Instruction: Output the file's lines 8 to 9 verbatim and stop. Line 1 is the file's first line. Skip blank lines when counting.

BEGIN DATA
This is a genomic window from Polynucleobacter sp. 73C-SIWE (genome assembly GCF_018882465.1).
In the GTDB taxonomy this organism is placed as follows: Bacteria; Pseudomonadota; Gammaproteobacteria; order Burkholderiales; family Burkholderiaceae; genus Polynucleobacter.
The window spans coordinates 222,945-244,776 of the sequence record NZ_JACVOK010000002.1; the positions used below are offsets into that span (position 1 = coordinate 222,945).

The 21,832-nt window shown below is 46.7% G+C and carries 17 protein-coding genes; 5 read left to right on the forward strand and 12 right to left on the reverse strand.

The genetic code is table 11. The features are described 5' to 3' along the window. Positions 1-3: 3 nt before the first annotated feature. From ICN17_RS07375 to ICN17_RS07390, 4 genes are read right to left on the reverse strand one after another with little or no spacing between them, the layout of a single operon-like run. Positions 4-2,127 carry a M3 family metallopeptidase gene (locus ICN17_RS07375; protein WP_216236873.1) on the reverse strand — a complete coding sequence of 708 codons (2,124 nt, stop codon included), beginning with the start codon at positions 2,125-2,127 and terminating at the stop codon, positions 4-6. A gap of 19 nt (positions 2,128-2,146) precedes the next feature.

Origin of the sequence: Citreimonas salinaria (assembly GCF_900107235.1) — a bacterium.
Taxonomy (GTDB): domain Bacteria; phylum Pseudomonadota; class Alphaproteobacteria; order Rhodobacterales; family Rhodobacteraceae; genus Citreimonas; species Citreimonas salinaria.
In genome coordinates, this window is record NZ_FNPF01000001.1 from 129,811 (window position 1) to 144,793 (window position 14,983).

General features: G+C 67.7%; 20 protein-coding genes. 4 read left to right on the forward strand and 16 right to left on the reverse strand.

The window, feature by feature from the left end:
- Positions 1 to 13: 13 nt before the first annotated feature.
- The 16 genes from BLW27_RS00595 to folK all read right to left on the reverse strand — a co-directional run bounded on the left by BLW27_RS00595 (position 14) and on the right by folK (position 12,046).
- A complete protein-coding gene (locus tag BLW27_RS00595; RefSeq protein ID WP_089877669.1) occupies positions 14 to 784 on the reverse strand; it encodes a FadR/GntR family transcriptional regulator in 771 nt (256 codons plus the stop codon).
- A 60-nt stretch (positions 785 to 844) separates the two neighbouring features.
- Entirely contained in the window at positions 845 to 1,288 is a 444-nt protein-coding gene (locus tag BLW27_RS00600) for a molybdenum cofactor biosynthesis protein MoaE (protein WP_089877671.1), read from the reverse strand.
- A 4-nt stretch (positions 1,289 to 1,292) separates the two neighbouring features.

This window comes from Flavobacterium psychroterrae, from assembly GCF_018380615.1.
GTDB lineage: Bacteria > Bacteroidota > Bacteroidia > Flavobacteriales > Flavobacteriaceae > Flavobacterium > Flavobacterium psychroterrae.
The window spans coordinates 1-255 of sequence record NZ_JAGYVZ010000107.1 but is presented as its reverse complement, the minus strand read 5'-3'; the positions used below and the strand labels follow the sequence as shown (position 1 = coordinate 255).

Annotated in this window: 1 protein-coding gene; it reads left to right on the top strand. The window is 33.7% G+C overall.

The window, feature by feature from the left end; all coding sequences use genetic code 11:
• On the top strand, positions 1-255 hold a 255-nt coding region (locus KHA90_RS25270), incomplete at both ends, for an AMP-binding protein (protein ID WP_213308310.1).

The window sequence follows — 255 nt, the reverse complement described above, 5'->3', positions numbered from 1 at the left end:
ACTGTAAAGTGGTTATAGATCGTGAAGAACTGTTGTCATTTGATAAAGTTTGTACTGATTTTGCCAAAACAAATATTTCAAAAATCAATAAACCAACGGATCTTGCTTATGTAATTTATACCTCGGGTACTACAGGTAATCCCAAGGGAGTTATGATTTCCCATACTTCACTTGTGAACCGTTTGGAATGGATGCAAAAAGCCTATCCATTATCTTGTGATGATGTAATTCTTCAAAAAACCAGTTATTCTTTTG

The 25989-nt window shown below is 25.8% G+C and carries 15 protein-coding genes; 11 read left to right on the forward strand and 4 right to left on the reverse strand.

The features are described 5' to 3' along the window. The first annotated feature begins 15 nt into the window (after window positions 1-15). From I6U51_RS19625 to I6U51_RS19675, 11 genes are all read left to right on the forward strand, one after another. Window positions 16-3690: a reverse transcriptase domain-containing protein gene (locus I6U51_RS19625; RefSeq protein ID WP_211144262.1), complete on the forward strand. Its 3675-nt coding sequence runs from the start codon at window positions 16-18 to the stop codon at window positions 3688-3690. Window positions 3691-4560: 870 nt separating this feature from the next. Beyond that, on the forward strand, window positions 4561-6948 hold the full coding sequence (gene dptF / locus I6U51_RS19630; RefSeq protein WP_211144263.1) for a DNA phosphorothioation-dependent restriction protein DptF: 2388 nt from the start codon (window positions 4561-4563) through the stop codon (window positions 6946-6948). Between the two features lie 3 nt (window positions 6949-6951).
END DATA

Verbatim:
In genome coordinates, this window is record NZ_FNPF01000001.1 from 129,811 (window position 1) to 144,793 (window position 14,983).

General features: G+C 67.7%; 20 protein-coding genes. 4 read left to right on the forward strand and 16 right to left on the reverse strand.